The Minerals Council South Africa believes the establishment of a dedicated police unit that will tackle illegal mining will stop the flow of these illegal activities.
The council said it has long lobbied for the establishment of such a policing unit but it has yet to be finalised.
The council which represents 78 mining companies, said this is because illegal mining brings crime, violence, intimidation, human trafficking, slavery, and corruption among officials.
The illegal miners, known as zama zamas, have been known to have survived underground for months in their quest to extract precious minerals such as gold, platinum and chrome.
Some have died in battles with rivals who rob others of what they have extracted.
The illegal miners have also been terrorising communities and committing heinous crimes, including rape, murder and electricity cable theft.
There are also reports that investigations into illegal mining syndicates linked some politicians in foreign countries where they fund election campaigns from the profits of illegal mining.
The Minerals Council head of communications Allan Seccombe said this also comes with social, environmental and economic consequences.
Seccombe said while security services focus on those conducting illicit actions of extracting minerals without a licence or permit, far more focus is needed to move higher up the criminal syndicates to arrest and prosecute the leaders of these organisations.
“The Minerals Council is encouraged by the renewed focus that illegal mining is receiving from the security cluster in recent months but we note the need for a dedicated police unit exclusively tackling illegal mining and working their way up the chain of command in the criminal syndicates,” said Seccombe.
He said the council has also requested specific laws be formulated to tackle illegal mining because the current laws do not specifically address the matter.
“When there are prosecutions of those engaged in illegal mining, the consequences are generally light and illegal miners are soon back at their work.”
“Illegal mining not only focuses on derelict and ownerless mines, which are under the remit of the Department of Mineral Resources and Energy (DMRE), but legal mining operations too. Mines spend more than R2.5 billion a year on securing their operations from illegal miners, attacks on their facilities by heavily armed gangs, and theft of infrastructure like copper, diesel and other materials,” said Seccombe, adding that the money is detrimental to tax flows to the fiscus, employees, communities and shareholders.
After five people were shot and killed in Riverlea, south of Johannesburg, over turf wars a few weeks ago while dozens of people from Jerusalema informal settlements in Florida had to sleep at a local police station after gangs of zama zamas were involved in gun battles, Gauteng Premier Panyaza Lesufi on Monday came out and called for the deployment of the SA National Defence Force (SANDF) and other law enforcement agencies to address the problem of illegal mining in the province.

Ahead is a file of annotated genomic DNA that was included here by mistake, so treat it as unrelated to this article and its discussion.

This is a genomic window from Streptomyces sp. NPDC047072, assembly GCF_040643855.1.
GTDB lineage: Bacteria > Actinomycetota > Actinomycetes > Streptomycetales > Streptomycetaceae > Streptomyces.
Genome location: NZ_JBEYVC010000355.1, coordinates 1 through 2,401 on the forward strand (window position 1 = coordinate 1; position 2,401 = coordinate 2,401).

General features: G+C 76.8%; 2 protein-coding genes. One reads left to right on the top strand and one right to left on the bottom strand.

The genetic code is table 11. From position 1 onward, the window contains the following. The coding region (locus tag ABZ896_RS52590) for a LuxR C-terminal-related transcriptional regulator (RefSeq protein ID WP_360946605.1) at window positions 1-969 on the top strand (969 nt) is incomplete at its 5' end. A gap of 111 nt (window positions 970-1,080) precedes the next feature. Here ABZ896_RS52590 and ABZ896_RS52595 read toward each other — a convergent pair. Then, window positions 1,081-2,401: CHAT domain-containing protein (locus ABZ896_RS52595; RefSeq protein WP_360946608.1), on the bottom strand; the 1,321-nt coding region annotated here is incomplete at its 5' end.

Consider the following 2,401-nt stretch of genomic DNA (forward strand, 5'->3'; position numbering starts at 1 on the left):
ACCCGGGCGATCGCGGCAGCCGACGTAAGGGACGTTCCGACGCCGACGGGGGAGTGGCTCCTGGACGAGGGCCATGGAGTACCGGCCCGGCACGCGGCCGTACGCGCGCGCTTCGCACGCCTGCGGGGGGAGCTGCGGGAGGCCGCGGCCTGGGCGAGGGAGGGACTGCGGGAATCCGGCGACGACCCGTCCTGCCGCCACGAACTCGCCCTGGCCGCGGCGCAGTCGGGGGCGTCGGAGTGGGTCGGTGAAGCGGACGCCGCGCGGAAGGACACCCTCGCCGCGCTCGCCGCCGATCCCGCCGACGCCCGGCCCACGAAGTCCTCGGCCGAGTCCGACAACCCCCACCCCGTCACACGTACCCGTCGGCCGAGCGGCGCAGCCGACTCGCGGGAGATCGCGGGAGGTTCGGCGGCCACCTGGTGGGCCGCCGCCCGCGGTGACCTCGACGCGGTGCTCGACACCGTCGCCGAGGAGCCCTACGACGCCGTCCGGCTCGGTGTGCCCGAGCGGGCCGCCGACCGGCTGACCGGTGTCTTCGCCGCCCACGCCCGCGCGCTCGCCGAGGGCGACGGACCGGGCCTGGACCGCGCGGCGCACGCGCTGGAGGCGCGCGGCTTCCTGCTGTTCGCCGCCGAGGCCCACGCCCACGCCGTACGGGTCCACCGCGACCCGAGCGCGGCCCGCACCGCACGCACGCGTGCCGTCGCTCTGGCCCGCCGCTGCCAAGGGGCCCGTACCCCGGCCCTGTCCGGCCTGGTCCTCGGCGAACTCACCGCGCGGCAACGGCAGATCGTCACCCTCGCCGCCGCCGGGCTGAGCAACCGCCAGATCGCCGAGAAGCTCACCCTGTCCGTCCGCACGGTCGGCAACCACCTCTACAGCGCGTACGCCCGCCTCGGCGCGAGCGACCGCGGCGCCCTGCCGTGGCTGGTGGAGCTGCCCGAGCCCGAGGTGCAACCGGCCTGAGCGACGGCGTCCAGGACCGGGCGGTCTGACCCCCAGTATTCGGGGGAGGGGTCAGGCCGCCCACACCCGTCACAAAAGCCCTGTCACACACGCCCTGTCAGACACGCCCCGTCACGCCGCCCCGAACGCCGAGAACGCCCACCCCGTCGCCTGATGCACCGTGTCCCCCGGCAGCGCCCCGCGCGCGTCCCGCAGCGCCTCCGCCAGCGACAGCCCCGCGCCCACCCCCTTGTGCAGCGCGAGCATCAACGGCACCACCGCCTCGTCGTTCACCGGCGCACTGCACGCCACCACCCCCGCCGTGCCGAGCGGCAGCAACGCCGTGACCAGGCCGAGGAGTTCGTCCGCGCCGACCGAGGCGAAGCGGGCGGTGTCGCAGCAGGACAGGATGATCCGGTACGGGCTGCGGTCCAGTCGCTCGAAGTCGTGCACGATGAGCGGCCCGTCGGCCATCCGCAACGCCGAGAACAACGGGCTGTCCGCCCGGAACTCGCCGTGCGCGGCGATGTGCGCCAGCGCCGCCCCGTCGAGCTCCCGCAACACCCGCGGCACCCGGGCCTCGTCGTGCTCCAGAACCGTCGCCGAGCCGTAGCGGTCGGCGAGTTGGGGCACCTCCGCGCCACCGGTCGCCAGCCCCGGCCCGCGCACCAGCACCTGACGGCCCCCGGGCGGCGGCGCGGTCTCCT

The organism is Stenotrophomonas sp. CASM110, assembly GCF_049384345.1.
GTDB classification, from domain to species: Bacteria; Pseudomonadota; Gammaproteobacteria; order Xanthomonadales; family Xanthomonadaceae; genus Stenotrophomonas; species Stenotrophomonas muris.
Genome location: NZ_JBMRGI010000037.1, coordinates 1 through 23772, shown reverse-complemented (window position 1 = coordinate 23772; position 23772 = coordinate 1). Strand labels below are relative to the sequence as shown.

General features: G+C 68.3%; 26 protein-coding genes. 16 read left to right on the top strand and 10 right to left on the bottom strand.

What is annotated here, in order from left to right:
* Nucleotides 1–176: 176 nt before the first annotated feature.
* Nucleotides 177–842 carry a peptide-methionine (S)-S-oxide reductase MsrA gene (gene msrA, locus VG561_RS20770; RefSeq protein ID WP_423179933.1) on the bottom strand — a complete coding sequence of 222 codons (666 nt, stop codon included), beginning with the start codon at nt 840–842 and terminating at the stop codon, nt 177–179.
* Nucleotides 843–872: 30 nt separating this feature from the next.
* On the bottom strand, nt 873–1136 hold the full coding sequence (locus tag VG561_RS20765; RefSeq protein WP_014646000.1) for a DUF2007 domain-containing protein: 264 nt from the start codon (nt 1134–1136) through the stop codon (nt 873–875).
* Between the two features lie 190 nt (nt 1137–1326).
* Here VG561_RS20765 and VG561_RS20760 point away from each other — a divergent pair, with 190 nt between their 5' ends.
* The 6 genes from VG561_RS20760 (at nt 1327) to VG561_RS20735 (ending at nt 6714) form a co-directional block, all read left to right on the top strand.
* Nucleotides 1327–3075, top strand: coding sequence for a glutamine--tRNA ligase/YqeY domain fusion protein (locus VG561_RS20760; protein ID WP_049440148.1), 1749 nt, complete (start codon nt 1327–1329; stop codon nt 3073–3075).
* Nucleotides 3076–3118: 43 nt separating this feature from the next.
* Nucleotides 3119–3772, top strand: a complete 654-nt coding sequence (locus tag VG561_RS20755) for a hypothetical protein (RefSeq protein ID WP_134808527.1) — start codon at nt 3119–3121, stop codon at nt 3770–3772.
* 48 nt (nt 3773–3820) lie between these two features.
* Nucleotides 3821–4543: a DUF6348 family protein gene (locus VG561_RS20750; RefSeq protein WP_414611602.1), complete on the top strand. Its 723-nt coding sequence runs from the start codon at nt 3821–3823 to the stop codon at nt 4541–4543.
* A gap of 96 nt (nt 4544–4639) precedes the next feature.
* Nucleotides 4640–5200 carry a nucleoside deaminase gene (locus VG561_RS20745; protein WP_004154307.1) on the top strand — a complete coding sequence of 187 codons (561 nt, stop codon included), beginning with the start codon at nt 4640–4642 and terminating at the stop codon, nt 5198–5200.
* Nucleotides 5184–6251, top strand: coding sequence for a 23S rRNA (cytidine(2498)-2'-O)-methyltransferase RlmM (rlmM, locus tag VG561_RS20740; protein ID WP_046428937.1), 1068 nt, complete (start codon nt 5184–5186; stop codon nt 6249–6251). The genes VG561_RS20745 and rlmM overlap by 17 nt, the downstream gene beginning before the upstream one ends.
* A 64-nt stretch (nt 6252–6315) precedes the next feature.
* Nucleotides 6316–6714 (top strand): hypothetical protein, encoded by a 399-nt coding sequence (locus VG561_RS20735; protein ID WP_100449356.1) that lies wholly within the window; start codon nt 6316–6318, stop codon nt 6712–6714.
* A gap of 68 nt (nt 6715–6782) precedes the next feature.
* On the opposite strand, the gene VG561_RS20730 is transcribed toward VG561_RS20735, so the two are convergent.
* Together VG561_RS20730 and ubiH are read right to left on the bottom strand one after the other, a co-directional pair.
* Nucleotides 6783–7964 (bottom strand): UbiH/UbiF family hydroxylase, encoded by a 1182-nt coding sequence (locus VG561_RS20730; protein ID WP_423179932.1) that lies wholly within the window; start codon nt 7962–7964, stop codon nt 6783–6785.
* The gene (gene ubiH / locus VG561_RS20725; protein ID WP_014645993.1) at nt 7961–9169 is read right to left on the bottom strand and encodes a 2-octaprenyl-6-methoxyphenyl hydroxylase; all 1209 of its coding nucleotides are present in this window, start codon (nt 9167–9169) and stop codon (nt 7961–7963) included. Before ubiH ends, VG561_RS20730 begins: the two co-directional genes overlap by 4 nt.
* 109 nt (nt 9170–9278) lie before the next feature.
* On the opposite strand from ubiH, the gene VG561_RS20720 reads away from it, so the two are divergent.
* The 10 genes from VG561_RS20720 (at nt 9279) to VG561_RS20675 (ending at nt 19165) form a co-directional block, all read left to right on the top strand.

He said the province was under siege from people who were not citizens of the country, who could not be accounted for, and who were highly armed.
“And we expect that the problem can be resolved by police that patrol on a weekly basis?”, Lesufi asked.
However, security experts said the deployment of the army and other additional law enforcement is not a solution, saying there must be a bigger strategy to deal with the organised syndicates that are involved in illegal mining activities.
Institute for Security Studies (ISS) head of justice and violence prevention Gareth Newham said all the heads, including police officials and border guards who have been involved being arrested.
“And those who have been involved in storing, transporting and selling should also be arrested. Even top politicians who are involved should also be arrested. Focusing on zama zamas alone is not going to take us anywhere and they are replaceable. We have to get on top of the senior powerful people, in government and in private networks,” said Newham.
Criminologist Guy Lamb said the deployment of the army will not make a major difference unless the country has intelligence about the nature of these activities.
“So that we know the most dangerous miners are, where are they mining and what kind of weapons they have.”
But crime activist Ian Cameron said it is a good idea that the SANDF be deployed as this is not a normal crime. He said the zama zamas are extremely dangerous because they have incredible access to firearms, ammunition and explosives.
The DMRE recently said that illegal mining had cost the economy and the sector close to R49 billion.
As a result, the Portfolio Committee on Mineral Resources and Energy this week embarked on a four-day oversight visit to illegal mining hotspots in North West and Gauteng. The committee visited the old Scot mine in Klerksdorp, Batlhako, and Ruighoek mines in Witrantjies Village outside Rustenburg and Riverlea in Gauteng.
The committee conducted these oversight visits to follow up on the recommendations of the joint oversight visit on the illegal mining report, which was adopted by the National Assembly in November 2022.
Some of the recommendations call upon the DMRE to collaborate with relevant stakeholders and demolish disused shafts at the old Scot mine and close all derelict open mine shafts in Riverlea by the end of September.